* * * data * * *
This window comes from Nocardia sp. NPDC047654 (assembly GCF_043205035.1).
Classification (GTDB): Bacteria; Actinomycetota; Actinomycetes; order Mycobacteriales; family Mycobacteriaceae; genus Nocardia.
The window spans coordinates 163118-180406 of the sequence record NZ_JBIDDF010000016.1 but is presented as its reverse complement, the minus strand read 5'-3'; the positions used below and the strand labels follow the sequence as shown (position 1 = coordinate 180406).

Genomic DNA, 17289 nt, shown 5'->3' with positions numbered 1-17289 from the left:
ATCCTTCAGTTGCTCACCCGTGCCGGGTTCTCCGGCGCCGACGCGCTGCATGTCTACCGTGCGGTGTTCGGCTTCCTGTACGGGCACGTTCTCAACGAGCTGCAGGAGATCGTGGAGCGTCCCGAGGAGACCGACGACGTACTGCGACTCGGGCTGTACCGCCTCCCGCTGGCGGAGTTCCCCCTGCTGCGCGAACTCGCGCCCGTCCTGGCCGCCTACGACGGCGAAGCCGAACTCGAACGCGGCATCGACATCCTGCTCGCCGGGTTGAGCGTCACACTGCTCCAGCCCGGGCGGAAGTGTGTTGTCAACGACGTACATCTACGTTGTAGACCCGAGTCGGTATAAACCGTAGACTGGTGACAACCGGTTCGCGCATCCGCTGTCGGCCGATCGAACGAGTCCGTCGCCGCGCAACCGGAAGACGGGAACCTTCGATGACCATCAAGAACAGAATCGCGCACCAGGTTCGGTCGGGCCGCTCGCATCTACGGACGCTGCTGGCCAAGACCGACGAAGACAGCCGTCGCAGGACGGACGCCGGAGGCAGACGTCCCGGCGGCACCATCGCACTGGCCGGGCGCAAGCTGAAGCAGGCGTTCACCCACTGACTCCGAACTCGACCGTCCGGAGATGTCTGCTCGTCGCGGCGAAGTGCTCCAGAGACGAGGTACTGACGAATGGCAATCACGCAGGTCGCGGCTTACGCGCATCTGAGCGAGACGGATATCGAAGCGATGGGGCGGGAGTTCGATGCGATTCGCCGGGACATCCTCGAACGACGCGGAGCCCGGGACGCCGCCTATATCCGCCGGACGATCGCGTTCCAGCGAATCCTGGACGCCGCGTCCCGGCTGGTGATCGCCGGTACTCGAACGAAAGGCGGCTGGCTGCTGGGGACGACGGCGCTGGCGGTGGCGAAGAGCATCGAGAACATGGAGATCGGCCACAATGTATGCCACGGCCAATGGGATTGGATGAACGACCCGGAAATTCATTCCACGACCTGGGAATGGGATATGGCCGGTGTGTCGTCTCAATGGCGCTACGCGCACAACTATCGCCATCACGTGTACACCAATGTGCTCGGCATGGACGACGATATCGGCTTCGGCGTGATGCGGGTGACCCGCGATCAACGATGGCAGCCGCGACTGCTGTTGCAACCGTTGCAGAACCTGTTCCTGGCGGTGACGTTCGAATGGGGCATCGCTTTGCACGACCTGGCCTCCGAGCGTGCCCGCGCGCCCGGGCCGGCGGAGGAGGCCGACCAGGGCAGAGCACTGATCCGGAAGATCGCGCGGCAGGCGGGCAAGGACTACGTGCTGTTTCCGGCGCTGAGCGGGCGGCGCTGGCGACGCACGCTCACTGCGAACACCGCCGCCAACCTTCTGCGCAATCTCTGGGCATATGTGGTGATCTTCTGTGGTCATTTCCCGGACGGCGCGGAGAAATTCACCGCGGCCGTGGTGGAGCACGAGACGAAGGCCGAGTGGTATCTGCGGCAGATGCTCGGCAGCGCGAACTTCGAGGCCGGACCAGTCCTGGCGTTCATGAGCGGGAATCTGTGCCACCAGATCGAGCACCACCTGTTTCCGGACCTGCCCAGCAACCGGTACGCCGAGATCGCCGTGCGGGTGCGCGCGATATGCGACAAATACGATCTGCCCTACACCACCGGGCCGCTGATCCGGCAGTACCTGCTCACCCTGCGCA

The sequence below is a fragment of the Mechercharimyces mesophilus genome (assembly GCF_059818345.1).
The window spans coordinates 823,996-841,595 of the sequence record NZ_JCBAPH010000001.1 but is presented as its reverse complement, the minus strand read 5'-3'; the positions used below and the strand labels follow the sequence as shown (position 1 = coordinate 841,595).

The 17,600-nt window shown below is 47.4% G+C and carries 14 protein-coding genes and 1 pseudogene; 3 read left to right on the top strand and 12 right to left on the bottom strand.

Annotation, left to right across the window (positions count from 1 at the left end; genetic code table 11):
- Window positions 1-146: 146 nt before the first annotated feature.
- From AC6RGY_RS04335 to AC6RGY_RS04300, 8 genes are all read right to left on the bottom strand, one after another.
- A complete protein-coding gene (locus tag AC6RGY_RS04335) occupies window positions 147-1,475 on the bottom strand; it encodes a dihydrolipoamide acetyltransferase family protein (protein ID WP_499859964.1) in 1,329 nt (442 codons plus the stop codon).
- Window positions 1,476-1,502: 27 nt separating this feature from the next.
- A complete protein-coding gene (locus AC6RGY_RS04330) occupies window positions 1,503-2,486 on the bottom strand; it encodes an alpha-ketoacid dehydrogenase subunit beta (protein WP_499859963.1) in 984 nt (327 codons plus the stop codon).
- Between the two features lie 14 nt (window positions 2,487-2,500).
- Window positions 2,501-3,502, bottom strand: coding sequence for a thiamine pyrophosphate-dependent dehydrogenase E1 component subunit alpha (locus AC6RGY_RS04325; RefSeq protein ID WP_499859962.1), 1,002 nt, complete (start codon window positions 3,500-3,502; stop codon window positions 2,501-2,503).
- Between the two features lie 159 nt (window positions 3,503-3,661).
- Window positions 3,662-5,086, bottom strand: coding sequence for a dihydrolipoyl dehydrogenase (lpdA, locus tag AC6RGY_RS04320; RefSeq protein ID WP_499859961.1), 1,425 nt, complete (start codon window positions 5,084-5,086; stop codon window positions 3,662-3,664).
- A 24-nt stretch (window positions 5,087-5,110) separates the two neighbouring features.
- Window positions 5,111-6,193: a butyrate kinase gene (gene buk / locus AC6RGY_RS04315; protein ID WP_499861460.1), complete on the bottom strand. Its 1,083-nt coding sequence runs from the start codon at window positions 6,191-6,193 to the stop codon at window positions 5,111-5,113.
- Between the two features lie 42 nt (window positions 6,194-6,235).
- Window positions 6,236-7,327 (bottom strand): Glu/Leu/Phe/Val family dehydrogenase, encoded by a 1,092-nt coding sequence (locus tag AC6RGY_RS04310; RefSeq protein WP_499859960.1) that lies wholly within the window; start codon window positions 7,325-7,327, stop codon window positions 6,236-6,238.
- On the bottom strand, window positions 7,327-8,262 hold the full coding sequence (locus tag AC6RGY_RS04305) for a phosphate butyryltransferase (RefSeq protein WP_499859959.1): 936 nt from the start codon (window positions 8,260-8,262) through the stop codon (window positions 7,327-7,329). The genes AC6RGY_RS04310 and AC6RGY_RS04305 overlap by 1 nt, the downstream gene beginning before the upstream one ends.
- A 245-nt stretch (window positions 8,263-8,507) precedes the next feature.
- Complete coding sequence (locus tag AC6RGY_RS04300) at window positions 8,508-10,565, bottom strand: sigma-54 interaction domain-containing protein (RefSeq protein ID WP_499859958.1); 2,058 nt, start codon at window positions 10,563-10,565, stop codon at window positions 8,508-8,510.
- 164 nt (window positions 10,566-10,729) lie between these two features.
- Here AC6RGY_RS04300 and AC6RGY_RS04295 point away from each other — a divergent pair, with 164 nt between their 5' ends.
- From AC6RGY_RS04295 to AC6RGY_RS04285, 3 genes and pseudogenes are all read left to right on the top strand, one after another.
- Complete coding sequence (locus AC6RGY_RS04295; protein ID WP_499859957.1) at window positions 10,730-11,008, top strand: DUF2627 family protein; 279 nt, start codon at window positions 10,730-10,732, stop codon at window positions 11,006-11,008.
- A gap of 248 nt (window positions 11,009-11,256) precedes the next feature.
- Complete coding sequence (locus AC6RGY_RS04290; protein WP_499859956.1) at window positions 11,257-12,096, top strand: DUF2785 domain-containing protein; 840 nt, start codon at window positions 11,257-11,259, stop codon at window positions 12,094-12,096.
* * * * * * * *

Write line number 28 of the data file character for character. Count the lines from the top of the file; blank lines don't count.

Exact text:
- From AC6RGY_RS04295 to AC6RGY_RS04285, 3 genes and pseudogenes are all read left to right on the top strand, one after another.